Well, then what do colleges do about these situations? I would argue that gen ed is part of what makes a bachelor’s degree marketable. Many jobs care less about what a degree is in and more so that someone has one. Although, when it comes to some jobs, I care less about someone being “educated” than someone’s degree. (Most employers now want nurses to have their BSN.) I don’t care how my nurse did in philosophy unless the subject was an ethics topic. I care that she is good at something specific: nursing. Could universities offer these nursing students a minimal gen ed option? Perhaps. There are other similar situations such as actuaries and paralegals. If this is something colleges decide to do, it needs to be an option only. Some students and employers may really value an extra effort.

Let me be clear, without giving an exhaustive list, I think the minimal gen ed option should only be available to certain terminal non-academic lower paying degree paths. A philosophy major should, for example, should not have this option. It is necessary for reasoning, which what philosophy is, to know about the world and different viewpoints on different subjects. They need some history too, so yes, I care about how a philosophy undergrad did on their gen ed courses. This is true, especially, if they are planning on a graduate career. If anyone is applying to any grad school, I care about your gen ed!

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Evolution in the Classroom


Evolution belongs in the biology classroom of every school. This should include faith schools and home schools. Evolution is the backbone of biology, and children need to know about it. For one, they need to have a grasp of science to be competitive in the real world. Understanding biology will help them understand more advanced topics in college courses. I think refusing to teach evolution is educational neglect.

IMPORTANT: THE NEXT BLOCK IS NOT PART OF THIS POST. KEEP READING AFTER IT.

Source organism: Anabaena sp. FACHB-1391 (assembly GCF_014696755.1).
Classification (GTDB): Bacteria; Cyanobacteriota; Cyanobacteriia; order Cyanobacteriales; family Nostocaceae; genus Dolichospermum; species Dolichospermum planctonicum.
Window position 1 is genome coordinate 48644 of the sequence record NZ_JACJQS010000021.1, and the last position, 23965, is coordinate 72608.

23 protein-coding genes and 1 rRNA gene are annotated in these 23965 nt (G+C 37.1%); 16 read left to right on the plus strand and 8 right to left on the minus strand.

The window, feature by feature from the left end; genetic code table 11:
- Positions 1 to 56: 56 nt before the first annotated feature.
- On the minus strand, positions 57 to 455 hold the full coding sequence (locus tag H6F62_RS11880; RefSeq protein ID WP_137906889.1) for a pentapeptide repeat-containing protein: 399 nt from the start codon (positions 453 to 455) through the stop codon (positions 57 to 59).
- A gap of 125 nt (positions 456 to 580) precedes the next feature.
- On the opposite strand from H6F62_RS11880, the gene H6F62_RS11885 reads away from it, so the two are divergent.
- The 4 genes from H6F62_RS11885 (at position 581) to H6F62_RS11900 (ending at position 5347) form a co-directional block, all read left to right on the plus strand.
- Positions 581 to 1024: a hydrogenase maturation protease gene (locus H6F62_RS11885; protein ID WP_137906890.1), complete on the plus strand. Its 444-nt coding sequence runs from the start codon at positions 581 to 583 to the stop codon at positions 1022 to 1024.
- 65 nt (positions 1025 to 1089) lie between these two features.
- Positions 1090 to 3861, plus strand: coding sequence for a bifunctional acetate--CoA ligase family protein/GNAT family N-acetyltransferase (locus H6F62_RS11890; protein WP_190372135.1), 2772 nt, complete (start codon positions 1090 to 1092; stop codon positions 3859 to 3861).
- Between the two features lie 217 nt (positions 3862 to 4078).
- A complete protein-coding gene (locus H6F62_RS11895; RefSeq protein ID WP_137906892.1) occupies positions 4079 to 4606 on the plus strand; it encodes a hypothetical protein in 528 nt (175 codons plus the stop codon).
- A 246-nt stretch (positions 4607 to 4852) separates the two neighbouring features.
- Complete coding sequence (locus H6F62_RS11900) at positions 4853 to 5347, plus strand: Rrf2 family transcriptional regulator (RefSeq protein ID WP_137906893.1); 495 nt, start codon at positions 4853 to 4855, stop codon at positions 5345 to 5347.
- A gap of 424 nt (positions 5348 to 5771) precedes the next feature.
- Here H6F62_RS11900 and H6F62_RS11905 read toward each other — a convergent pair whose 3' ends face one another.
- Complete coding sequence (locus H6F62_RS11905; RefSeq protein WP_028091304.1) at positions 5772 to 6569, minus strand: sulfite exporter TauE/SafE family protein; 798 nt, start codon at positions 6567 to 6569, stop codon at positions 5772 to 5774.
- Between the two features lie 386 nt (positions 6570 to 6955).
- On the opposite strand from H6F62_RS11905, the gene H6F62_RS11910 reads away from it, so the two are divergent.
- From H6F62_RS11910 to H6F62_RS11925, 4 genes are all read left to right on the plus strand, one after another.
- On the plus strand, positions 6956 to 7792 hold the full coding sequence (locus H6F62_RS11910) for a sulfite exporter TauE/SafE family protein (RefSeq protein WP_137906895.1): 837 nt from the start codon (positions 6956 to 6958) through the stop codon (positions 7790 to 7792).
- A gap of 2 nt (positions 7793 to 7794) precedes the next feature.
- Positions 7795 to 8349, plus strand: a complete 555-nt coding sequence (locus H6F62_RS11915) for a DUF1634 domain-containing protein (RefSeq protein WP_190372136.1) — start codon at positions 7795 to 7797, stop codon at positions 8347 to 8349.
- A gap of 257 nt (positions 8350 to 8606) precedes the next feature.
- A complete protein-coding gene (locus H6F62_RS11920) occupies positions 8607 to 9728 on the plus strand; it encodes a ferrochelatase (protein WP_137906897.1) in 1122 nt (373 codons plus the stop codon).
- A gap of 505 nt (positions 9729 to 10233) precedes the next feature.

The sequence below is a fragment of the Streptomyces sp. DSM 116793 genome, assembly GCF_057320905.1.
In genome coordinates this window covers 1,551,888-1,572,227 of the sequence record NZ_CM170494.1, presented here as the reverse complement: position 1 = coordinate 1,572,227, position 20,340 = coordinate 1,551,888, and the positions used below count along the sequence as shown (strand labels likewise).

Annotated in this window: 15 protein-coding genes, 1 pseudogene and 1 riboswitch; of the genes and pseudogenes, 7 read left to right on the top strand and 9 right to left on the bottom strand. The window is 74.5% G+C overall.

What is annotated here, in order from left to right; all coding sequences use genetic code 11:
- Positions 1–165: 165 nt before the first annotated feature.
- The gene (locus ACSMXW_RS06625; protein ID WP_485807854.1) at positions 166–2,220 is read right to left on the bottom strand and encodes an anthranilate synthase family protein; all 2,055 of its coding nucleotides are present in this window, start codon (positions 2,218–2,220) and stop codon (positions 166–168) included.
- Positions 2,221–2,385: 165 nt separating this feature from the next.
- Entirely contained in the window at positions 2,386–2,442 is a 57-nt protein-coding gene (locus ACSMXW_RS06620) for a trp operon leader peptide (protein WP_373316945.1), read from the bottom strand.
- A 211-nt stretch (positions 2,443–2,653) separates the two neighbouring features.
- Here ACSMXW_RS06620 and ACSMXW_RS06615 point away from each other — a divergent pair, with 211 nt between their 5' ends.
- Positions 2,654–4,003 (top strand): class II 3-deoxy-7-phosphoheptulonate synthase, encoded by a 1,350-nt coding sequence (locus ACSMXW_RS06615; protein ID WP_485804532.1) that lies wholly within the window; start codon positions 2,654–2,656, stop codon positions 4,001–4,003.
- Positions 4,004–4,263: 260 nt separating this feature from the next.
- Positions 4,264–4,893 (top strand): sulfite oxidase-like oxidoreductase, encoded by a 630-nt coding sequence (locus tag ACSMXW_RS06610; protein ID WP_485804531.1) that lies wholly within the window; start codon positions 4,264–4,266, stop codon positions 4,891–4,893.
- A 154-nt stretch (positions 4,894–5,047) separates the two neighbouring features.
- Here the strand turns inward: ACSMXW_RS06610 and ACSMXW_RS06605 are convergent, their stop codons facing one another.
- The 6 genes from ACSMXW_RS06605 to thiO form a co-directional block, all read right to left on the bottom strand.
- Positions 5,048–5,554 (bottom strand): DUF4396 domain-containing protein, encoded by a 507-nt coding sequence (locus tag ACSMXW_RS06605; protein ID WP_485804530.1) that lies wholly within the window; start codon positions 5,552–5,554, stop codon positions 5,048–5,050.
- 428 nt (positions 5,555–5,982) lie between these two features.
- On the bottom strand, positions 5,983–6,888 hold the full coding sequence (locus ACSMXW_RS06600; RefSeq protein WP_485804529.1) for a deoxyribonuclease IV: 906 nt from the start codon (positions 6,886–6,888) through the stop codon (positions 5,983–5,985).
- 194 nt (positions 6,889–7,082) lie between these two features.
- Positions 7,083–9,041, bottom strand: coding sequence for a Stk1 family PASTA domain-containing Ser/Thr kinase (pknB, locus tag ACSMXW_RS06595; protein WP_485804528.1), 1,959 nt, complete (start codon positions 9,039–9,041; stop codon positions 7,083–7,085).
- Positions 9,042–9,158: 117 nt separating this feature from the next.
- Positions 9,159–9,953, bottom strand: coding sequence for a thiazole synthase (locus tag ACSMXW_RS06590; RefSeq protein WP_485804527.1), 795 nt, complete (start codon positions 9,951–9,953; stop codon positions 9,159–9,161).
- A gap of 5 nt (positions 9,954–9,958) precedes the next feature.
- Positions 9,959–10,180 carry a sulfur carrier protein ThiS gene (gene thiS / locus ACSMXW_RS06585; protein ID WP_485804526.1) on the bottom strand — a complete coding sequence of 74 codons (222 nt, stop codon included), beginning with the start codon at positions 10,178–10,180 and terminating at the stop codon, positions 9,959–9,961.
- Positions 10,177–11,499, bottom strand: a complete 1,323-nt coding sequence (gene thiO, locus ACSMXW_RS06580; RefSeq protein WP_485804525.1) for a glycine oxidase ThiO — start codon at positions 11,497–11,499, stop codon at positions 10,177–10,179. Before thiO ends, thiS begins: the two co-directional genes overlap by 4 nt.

Furthermore, I think even faith schools should have to teach evolution in biology, and I don’t think creationism should be allowed to be taught within that classroom. If a faith school wants to teach creationism, then they need to teach it in their faith course, which most faith schools have. Creationism is not looked upon as an acceptable scientific alternative by competent scientists , and as such, creationism has no place in a science class. I could say the same for home schools.

Now, I know some of my readers may have some concerns. They might think I’m not going far enough. Some may even want faith schools banned. I’m not saying that faith schools are good things. (I don’t.) Nevertheless, I hold religious freedom as a very high priority. Now some might ask about the children’s freedom. I would concur and note that sending children to faith schools is problematic. However, I do not want the government telling parents how to raise their children, within reason. I’m drawing the line where important information is being left out. Information that is central to any education.